an overview of sacramental change in the reformation
As noted in the brief Reformation summary provided on the first page, Martin Luther’s critique of the Catholic church provided a real threat to Catholic clerical authority, which exceeded that of the Lollards’ heresy because of its traction. The printing press, political assistance from rulers, and other methods allowed his message to spread throughout Europe. Although Pope Leo X condemned Luther’s message, the idea of the “priesthood of all believers” undermined the ability of the Catholic Church to do so. After all, Luther noted in his address to the Christian nobility of Germany that believers were bound by Scripture to humble the Pope and the members of the clergy.
martin luther, “address to the christian nobility of the german nation,” hanover historical text project, accessed november 16, 2018, https://history.hanover.edu/texts/luthad.html.
Luther’s movement did not immediately transform Christiandom. Many desired order, and his doctrines looked suspiciously like innovation. However, Henry VIII was negotiating his Divorce with the Pope, and realized in the early 1530s that evangelical Protestants — those subscribing to Luther — aligned well with his attack on the Church’s jurisdiction. His sympathies with temporal aspects of Protestantism assisted its spread, although he still remained spiritually Catholic.
ALEC RYRIE. THE AGE OF REFORMATION: THE TUDOR AND STEWART REALMS 1485-1603 (ABINGDON, UK: ROUTLEDGE, 2017), 114.
When Henry VIII declared himself head of the Church of England, the split between Catholicism and the Church of England was formalized, paving the way for changes in policy. Additionally, he took actions to reduce the Catholic Church’s power, such as dissolving the monasteries. The Act of Supremacy created a precedent for English monarchs to impact religious policy and thus allowing for broad sacramental changes.
Edward’s reign helped to codify Protestant aesthetics, and to suppress Catholic ones. These changes excluded the Catholic ideas of Christ’s physical presence during the sacraments, and churches did not function as funnels for grace. Therefore, the meaning of the sacraments shifted to symbolic rather than contributing to the covenant of works.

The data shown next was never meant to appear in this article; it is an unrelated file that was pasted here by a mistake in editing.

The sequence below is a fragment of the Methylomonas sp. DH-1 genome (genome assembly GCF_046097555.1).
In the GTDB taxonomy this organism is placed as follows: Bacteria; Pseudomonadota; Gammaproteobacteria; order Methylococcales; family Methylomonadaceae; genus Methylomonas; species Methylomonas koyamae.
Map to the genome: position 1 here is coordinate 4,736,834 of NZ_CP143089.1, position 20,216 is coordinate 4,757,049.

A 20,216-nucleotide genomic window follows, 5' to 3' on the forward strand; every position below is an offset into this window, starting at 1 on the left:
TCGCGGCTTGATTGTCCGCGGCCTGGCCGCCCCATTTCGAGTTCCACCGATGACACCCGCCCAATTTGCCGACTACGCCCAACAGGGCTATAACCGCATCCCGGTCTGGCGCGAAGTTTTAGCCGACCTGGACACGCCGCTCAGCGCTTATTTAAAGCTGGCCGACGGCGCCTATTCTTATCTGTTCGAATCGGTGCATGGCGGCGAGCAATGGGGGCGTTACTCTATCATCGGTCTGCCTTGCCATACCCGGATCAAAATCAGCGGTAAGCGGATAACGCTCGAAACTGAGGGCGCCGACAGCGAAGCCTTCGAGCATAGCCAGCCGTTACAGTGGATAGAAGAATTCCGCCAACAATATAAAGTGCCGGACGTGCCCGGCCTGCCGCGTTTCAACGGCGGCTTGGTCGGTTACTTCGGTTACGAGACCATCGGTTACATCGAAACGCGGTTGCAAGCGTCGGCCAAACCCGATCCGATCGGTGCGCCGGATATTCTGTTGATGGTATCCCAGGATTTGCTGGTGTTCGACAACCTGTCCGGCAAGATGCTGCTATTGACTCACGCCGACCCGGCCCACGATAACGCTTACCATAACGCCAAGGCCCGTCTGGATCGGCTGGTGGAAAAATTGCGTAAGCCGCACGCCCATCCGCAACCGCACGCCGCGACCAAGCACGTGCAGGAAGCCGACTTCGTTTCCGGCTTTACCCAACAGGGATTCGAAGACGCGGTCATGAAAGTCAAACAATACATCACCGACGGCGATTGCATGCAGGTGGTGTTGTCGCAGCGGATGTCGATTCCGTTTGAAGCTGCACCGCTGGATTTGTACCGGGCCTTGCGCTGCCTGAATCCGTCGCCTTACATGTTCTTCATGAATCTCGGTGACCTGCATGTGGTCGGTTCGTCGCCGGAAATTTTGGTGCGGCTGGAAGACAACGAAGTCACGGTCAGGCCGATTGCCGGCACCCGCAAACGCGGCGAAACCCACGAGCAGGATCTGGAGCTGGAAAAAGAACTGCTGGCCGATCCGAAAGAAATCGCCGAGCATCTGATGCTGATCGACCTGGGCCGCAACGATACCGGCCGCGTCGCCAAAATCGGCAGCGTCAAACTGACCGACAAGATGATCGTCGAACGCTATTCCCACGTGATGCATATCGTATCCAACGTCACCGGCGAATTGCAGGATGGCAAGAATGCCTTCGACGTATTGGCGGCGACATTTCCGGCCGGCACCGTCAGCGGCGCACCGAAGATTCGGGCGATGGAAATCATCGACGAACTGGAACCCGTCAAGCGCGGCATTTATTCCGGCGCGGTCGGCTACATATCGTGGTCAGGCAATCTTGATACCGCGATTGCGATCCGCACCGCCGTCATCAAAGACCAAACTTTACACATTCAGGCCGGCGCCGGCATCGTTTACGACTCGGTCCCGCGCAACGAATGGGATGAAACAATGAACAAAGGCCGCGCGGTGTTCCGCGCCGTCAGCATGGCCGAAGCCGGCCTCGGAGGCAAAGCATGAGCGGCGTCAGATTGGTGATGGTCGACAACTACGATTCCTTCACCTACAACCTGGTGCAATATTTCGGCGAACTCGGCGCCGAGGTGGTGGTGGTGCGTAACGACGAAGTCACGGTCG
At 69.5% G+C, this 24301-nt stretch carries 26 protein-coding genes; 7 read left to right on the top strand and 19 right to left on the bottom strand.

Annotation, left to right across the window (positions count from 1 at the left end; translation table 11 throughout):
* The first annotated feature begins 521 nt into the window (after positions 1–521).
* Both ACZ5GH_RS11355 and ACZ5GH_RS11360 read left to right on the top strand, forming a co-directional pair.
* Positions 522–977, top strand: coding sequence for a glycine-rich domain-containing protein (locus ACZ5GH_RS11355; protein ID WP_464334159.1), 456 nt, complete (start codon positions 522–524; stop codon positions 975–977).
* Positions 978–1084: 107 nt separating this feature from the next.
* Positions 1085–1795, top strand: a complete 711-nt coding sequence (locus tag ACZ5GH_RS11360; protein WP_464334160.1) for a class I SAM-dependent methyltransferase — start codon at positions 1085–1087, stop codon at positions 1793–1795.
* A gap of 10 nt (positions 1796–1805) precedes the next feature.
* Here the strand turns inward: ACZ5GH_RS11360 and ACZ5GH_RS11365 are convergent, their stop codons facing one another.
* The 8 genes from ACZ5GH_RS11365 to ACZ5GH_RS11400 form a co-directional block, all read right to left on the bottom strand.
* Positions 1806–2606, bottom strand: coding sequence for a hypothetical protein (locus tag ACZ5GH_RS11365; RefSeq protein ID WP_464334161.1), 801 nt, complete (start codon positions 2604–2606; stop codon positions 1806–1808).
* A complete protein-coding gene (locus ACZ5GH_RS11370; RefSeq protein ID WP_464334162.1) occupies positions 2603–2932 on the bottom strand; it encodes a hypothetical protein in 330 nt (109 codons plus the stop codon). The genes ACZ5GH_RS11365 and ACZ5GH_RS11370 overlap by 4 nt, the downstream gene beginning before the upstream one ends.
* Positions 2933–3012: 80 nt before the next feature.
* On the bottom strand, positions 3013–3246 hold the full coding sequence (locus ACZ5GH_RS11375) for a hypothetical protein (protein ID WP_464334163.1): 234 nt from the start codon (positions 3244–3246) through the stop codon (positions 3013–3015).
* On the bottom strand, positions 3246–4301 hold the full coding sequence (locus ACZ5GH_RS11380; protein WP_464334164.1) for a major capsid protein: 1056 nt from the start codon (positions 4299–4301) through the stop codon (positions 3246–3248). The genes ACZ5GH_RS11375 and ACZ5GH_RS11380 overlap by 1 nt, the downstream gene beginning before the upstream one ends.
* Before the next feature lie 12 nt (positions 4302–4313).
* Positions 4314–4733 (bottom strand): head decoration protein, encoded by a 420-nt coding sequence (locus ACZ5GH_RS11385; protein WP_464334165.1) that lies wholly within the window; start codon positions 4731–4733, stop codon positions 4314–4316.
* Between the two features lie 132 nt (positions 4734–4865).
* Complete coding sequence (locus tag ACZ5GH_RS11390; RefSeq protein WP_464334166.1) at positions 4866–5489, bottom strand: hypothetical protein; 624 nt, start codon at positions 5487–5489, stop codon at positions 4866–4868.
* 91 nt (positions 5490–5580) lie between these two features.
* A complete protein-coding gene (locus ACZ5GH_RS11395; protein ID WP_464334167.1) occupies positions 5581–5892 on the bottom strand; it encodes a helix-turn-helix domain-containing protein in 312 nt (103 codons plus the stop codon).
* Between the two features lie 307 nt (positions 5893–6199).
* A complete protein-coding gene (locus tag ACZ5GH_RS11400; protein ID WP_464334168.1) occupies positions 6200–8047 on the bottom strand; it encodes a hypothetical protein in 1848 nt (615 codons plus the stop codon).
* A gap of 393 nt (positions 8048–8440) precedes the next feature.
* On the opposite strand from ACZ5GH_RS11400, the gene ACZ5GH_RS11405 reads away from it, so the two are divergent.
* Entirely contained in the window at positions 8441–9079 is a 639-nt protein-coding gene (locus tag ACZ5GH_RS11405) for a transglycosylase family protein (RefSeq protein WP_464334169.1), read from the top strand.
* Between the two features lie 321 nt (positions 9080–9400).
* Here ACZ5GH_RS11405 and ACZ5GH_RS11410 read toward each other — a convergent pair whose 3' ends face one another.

Protestants believed in justification by faith, not by works, which fundamentally changed the nature of their sacraments. Instead of performing sacraments for the purpose of getting into heaven, they viewed spiritual practices such as these as a display of their inner piety. Especially when the Book of Common Prayer standardized many rituals or iconoclasm became particularly intense, their sacraments tended to be stripped down more than their Catholic counterpoints. As certain scholars maintained, worship was necessary for the expression of inner faith, but was worthless once it exceeded that necessity.
william a. dyrness, Reformed Theology and Visual Culture: The Protestant Imagination from Calvin to Edwards. (Cambridge: Cambridge University Press, 2004), 124.
The Catholics operated within the structure of seven sacraments, with each being important in their own right. You may read more about them here. As a whole, Catholics believed firmly in liturgy because of their covenant of works as well as that Christ was physically present during these ceremonies. Especially in the Pre-Reformation era, church services functioned to funnel grace into the recipient, as a conduit of spiritual power.
donal flanagan, "The Sacraments," The Furrow 15, no. 5 (1964): 338-42. http://www.jstor.org/stable/27658754.
During the Reformation, they pushed back against Protestantism by codifying elements of their sacraments. Additionally, participation in certain sacraments became an element with which to distinguish the Protestants from the papish.